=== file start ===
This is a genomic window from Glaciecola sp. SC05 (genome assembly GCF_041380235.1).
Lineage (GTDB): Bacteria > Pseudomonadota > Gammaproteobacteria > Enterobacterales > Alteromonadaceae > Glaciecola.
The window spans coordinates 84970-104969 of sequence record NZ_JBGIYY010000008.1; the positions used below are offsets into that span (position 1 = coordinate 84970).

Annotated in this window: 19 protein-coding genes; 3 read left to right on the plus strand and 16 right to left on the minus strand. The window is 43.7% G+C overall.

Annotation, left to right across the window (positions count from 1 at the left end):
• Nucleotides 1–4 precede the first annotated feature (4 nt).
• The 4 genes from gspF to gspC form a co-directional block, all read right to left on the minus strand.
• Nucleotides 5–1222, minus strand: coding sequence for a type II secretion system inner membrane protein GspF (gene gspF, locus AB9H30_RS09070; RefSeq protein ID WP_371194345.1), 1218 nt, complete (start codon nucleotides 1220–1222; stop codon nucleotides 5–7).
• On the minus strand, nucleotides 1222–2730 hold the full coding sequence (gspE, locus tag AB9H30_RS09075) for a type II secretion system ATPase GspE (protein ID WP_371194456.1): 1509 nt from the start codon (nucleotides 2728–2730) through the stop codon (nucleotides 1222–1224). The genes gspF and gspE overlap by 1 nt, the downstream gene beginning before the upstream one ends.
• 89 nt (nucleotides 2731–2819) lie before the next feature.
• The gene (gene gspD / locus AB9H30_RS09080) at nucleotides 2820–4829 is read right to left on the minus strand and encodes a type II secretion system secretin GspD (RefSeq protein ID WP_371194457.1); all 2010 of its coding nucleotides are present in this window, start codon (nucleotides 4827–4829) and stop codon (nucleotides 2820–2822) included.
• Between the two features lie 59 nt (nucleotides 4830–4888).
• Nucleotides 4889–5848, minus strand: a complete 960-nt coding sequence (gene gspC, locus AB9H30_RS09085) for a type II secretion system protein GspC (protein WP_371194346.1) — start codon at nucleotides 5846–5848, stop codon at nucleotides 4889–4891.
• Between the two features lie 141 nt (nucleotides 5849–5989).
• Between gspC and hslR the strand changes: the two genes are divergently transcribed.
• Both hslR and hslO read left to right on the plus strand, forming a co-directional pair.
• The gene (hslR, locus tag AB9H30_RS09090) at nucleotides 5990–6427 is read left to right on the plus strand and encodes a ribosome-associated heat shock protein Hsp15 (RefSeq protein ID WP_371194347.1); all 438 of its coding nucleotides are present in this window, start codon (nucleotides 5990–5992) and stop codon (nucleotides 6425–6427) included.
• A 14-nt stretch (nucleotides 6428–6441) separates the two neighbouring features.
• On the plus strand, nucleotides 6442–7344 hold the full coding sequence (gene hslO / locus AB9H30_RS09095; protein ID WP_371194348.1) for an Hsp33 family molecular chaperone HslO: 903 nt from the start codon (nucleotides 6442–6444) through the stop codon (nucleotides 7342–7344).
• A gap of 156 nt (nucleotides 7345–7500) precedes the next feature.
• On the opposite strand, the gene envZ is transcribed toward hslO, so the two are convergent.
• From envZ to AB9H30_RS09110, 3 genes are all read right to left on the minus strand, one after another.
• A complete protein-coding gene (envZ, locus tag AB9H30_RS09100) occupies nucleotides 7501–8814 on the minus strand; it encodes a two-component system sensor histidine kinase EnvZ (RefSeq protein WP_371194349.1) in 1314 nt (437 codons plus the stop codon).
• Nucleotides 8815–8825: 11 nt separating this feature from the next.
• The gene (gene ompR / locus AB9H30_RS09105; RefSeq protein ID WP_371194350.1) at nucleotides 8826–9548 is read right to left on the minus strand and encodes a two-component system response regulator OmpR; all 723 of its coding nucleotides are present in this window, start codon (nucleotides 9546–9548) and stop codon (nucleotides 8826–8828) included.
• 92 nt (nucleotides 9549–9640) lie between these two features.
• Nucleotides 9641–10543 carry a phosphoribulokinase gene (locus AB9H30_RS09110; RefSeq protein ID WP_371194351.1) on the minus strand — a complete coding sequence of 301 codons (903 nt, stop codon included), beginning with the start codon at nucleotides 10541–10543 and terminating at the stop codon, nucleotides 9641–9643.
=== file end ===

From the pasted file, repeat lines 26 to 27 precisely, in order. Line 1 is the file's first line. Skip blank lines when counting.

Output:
• 92 nt (nucleotides 9549–9640) lie between these two features.
• Nucleotides 9641–10543 carry a phosphoribulokinase gene (locus AB9H30_RS09110; RefSeq protein ID WP_371194351.1) on the minus strand — a complete coding sequence of 301 codons (903 nt, stop codon included), beginning with the start codon at nucleotides 10541–10543 and terminating at the stop codon, nucleotides 9641–9643.